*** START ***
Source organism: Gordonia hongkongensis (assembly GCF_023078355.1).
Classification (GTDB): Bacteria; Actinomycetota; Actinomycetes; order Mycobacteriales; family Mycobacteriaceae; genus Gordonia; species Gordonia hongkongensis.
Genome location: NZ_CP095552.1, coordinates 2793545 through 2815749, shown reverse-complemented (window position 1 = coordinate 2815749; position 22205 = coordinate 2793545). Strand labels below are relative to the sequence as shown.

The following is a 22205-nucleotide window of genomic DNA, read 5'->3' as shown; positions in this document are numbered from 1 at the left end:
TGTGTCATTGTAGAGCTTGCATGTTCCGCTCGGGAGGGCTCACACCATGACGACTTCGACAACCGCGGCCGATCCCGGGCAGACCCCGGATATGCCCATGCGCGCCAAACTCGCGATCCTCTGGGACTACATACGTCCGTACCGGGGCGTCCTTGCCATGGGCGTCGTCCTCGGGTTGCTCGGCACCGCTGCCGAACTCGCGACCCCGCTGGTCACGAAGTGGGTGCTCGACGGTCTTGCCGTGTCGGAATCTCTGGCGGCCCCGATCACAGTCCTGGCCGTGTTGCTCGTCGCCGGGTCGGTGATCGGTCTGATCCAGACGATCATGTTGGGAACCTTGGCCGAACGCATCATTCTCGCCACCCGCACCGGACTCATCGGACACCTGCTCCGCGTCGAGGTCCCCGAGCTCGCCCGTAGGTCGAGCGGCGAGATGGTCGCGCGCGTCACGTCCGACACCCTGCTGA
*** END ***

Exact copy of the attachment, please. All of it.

Source organism: Gordonia hongkongensis (assembly GCF_023078355.1).
Classification (GTDB): Bacteria; Actinomycetota; Actinomycetes; order Mycobacteriales; family Mycobacteriaceae; genus Gordonia; species Gordonia hongkongensis.
Genome location: NZ_CP095552.1, coordinates 2793545 through 2815749, shown reverse-complemented (window position 1 = coordinate 2815749; position 22205 = coordinate 2793545). Strand labels below are relative to the sequence as shown.

The following is a 22205-nucleotide window of genomic DNA, read 5'->3' as shown; positions in this document are numbered from 1 at the left end:
TGTGTCATTGTAGAGCTTGCATGTTCCGCTCGGGAGGGCTCACACCATGACGACTTCGACAACCGCGGCCGATCCCGGGCAGACCCCGGATATGCCCATGCGCGCCAAACTCGCGATCCTCTGGGACTACATACGTCCGTACCGGGGCGTCCTTGCCATGGGCGTCGTCCTCGGGTTGCTCGGCACCGCTGCCGAACTCGCGACCCCGCTGGTCACGAAGTGGGTGCTCGACGGTCTTGCCGTGTCGGAATCTCTGGCGGCCCCGATCACAGTCCTGGCCGTGTTGCTCGTCGCCGGGTCGGTGATCGGTCTGATCCAGACGATCATGTTGGGAACCTTGGCCGAACGCATCATTCTCGCCACCCGCACCGGACTCATCGGACACCTGCTCCGCGTCGAGGTCCCCGAGCTCGCCCGTAGGTCGAGCGGCGAGATGGTCGCGCGCGTCACGTCCGACACCCTGCTGA